England’s Lionesses have created history by winning their first-ever central women’s tournament and first European Championship. The match was hard-fought against England’s long-time rivals and eight-time champions, Germany. It was played at Wembley in the form of a record crowd of 87,192 (the highest attendance for any Euros final men’s or women’s).
Ella Toone came off the bench to score England’s first goal in the 62nd minute of average time before Lina Maghull equalized for Germany in the 79th minute. The substitutions again proved their effectiveness when Chloe Kelly, on as a substitute, scored ten minutes into extra time to bring the lionesses to victory.
England’s line-up at the beginning of the game included: Mary Earps, Lucy Bronze, Rachel Daly, Keira Walsh, Millie Bright, Beth Mead, Leash Williamson, Ellen White, Georgia Stanway, Lauren Hemp, and Fran Kirby. The substitutes were: Alex Greenwood (s 88’), Jess Carter, Hannah Hampson, Demi Stokes, Jill Scott (s 89’), Nikita Parris (s 119’), Chloe Kelly (s 64’), Bethany England, Ella Toone (s 55’), Ellie Roebuck, Lottie Wubben-Moy, Alessia Russo (s 56’).
Germany’s line-up: Merle Frohms, Kathrin-Julia Hendrich, Marina Hearing, Felicitas Rauch, Lina Maghull, Giulia Gwinn, Lena Oberdorf, Sara Dabritz, Svenja Huth, Jule Brand, Lea Schuller. The substitutes were: Almuth Schult, Sophia Kleinherne, Lena Lattwein (s 113’), Sydney Lohmann (s 73’), Laura Freigang, Nicole Anyomi (s 67’), Linda Dallmann (s 94’), Tabea Wasmuth (s 46’), Sara Doorsoun (s 103’), Ann-Katrin Berger.
By the end of the match, England had 51% of possession and Germany had 49%. England had three shots off target and six on target. Germany had nine photos off target and five on target. England had eight corners, and their opposition had 7. England had 17 fouls, and the visitors had 21.
Leah Williamson captained the Lionesses. She reacted to the game by saying: ‘Proudest day of my life until the day I have kids, I suppose.’
Lucy Bronze told the BBC: ‘It’s Surreal. I’m speechless. I’ve been in this situation so many times that to do it; Ican’t put it into words. By the end of my career, it will sink in. Got to go and win the World Cup now.’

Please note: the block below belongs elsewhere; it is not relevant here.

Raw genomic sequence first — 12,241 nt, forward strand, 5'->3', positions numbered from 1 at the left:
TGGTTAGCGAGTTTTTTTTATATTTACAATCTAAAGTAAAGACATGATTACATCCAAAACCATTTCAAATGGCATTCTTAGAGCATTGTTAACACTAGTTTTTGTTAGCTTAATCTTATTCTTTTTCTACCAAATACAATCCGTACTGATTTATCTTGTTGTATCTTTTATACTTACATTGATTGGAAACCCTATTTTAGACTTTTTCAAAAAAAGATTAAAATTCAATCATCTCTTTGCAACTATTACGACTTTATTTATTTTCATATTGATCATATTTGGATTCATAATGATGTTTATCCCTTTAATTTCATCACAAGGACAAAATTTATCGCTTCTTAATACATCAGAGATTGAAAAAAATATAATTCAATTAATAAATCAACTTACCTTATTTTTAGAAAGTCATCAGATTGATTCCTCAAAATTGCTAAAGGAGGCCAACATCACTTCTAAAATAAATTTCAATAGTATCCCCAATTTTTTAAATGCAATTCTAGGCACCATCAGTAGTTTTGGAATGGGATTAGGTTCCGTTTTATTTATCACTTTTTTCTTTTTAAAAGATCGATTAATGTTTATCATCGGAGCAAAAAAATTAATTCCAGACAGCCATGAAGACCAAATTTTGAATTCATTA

Her Majesty the Queen has stated the lionesses’ victory. The message read: ‘My Warmest congratulations, and those of my family, go to you all on winning the European Women’s Football championships. It is a significant achievement for the entire team, including your support staff.
The Championships and your performance in them have rightly won praise. However, your success goes far beyond the trophy you deservedly earned. You have all set an example that will be an inspiration for girls and women today and for future generations. I hope you will be as proud of your impact on your sport as you are of the result today.’
The Duke and Duchess of Cambridge followed in paying their tributes on Twitter: ‘Sensational, an incredible win, the whole nation couldn’t be prouder of you all. Wonderful to history in the making tonight at Wembley; congratulations! W.’
The outgoing Prime Minister, Boris Johnson, wrote a letter of support before the match. It said: ‘Dear Sarina, Leah, and the England Team…In any pride, the lionesses ruthlessly hunt as a team and bring their prize back home, and I am sure that will be the case against Germany.’
The Labour Party Leader, Sir Keir Starmer, expressed the importance of the success of the lionesses. ‘As a parent, I know how vital it is to see strong, successful role models in sport…What you and your team have accomplished this summer will not just be celebrated as a great moment for English football but as one that encouraged and inspired young women like my own daughter.’
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